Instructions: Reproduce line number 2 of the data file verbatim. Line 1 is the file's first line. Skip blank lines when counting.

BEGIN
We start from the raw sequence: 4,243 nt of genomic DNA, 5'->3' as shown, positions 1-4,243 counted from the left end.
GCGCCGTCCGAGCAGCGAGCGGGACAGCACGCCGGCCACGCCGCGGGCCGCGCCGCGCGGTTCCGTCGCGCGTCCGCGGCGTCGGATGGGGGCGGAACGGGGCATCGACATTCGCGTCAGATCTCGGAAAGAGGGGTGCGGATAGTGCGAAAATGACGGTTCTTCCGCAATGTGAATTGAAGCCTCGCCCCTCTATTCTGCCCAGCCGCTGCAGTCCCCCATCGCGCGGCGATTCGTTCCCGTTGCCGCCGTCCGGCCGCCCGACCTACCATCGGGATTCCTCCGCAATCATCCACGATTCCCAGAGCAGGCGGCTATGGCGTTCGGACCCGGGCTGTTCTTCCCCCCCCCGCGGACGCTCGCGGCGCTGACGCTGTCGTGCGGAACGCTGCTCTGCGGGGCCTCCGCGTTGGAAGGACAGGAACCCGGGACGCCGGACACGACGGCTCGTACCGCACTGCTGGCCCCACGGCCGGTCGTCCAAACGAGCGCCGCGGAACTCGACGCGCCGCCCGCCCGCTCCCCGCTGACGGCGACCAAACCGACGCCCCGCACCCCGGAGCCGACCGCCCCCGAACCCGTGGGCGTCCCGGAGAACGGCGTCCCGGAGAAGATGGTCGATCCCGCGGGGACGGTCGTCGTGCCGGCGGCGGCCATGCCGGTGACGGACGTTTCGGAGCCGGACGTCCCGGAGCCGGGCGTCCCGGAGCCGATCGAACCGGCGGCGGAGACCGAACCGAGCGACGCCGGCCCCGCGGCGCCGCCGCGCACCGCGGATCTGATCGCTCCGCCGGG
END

GCGCCGTCCGAGCAGCGAGCGGGACAGCACGCCGGCCACGCCGCGGGCCGCGCCGCGCGGTTCCGTCGCGCGTCCGCGGCGTCGGATGGGGGCGGAACGGGGCATCGACATTCGCGTCAGATCTCGGAAAGAGGGGTGCGGATAGTGCGAAAATGACGGTTCTTCCGCAATGTGAATTGAAGCCTCGCCCCTCTATTCTGCCCAGCCGCTGCAGTCCCCCATCGCGCGGCGATTCGTTCCCGTTGCCGCCGTCCGGCCGCCCGACCTACCATCGGGATTCCTCCGCAATCATCCACGATTCCCAGAGCAGGCGGCTATGGCGTTCGGACCCGGGCTGTTCTTCCCCCCCCCGCGGACGCTCGCGGCGCTGACGCTGTCGTGCGGAACGCTGCTCTGCGGGGCCTCCGCGTTGGAAGGACAGGAACCCGGGACGCCGGACACGACGGCTCGTACCGCACTGCTGGCCCCACGGCCGGTCGTCCAAACGAGCGCCGCGGAACTCGACGCGCCGCCCGCCCGCTCCCCGCTGACGGCGACCAAACCGACGCCCCGCACCCCGGAGCCGACCGCCCCCGAACCCGTGGGCGTCCCGGAGAACGGCGTCCCGGAGAAGATGGTCGATCCCGCGGGGACGGTCGTCGTGCCGGCGGCGGCCATGCCGGTGACGGACGTTTCGGAGCCGGACGTCCCGGAGCCGGGCGTCCCGGAGCCGATCGAACCGGCGGCGGAGACCGAACCGAGCGACGCCGGCCCCGCGGCGCCGCCGCGCACCGCGGATCTGATCGCTCCGCCGGG